February 22, 2016

Yes, Financial Institutions Need your Physical Home Address. Blame the Good Ol' Patriot Act.

"Why is a credit card company demanding my physical home address?"  

I've been receiving calls and emails from clients regarding communication from credit card companies requesting a physical home address. The communication typically includes a stern warning similar to "provide a physical home address by XX-XX-XXXX or your card will be frozen."

Truth or scam?  Can credit card companies require this information?

Yes, they can.  Actually, they must.  Leave it to the

Good Ol' Patriot Act that we all admire and love.
Not.


The Feds want access to your physical home address.
And yes, you must provide it.

Although the Patriot Act was passed some 11 years ago in 2005, it's taken this long  for the law to be interpreted, followed by procedures put into place and implemented.  I know, nothing like speediness on the part of our Federal Government, right?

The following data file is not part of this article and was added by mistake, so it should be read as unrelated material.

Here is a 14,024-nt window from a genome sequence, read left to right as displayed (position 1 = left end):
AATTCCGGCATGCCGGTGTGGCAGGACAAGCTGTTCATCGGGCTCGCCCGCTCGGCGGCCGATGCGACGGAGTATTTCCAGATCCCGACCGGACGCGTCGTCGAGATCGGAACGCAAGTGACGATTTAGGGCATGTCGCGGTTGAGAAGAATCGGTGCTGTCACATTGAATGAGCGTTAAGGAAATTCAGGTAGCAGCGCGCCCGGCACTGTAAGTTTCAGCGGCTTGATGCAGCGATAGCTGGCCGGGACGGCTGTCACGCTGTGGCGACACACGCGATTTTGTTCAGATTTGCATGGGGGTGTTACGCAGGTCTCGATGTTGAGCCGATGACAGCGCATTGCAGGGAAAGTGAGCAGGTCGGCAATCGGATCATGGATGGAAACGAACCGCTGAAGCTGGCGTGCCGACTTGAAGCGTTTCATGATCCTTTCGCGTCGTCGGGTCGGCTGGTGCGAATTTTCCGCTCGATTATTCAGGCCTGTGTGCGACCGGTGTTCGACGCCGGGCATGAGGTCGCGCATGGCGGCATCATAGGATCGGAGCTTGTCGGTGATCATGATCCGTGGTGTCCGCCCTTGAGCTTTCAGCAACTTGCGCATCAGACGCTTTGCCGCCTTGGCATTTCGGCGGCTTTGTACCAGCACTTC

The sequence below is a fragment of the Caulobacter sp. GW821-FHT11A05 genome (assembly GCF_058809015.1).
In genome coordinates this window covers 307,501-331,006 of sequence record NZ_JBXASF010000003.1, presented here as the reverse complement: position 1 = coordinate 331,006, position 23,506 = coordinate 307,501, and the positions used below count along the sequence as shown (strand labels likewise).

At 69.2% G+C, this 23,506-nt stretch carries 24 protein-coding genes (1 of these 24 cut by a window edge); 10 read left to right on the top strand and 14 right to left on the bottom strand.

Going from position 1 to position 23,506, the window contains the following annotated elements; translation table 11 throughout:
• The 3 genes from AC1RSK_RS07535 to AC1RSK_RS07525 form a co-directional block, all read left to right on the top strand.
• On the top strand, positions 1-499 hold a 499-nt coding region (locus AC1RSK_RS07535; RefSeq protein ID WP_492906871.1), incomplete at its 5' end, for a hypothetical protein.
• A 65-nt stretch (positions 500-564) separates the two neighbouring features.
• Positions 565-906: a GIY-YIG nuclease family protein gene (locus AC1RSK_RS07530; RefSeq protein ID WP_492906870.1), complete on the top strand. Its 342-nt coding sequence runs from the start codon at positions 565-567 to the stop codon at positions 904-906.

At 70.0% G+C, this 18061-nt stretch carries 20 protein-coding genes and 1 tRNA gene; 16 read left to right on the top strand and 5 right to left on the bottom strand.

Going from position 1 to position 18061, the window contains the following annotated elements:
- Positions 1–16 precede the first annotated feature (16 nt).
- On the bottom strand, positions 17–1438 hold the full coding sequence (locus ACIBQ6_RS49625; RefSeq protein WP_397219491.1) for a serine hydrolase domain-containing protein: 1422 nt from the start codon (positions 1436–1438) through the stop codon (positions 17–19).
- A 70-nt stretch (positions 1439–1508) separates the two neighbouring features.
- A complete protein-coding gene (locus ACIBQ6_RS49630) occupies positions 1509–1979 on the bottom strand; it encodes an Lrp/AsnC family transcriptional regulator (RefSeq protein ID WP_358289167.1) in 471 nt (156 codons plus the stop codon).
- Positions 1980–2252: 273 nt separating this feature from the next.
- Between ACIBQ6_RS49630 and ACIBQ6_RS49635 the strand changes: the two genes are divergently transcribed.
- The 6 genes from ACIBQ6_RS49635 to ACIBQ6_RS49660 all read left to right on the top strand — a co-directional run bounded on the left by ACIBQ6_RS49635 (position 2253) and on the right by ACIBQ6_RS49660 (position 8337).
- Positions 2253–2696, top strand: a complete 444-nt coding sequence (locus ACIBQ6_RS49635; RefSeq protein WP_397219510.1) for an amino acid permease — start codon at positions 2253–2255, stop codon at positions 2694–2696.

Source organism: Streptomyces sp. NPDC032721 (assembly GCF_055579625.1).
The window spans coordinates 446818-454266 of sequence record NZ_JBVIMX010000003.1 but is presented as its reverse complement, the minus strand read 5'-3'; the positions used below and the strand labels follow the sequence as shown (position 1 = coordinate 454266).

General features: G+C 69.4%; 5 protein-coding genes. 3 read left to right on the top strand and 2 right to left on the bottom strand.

The Patriot Act requires that Financial Institutions (a broad category of companies including credit card companies) implement a Customer Identification Program ("CIP") which must include obtaining the physical home address of the customer. (Ostensibly so that Federal Investigators can more easily arrest you if you are suspected of money laundering.  No kidding.)

For privacy and security reasons, many of my clients (and also yours truly) have mail delivered to a private mailbox, post office box, or a business address.  If that description includes you, take a deep breath, because your current mailing address complies with CIP regulations as far as receiving correspondence from Financial Institutions.  However, you do need to provide your physical home address as an alternate address for the Financial Institution's records.

For information about my nationwide Consulting, Expert Witness, and Tax Services visit Fouts Financial Group.


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Thanks for sharing your comments here! Mary Rae Fouts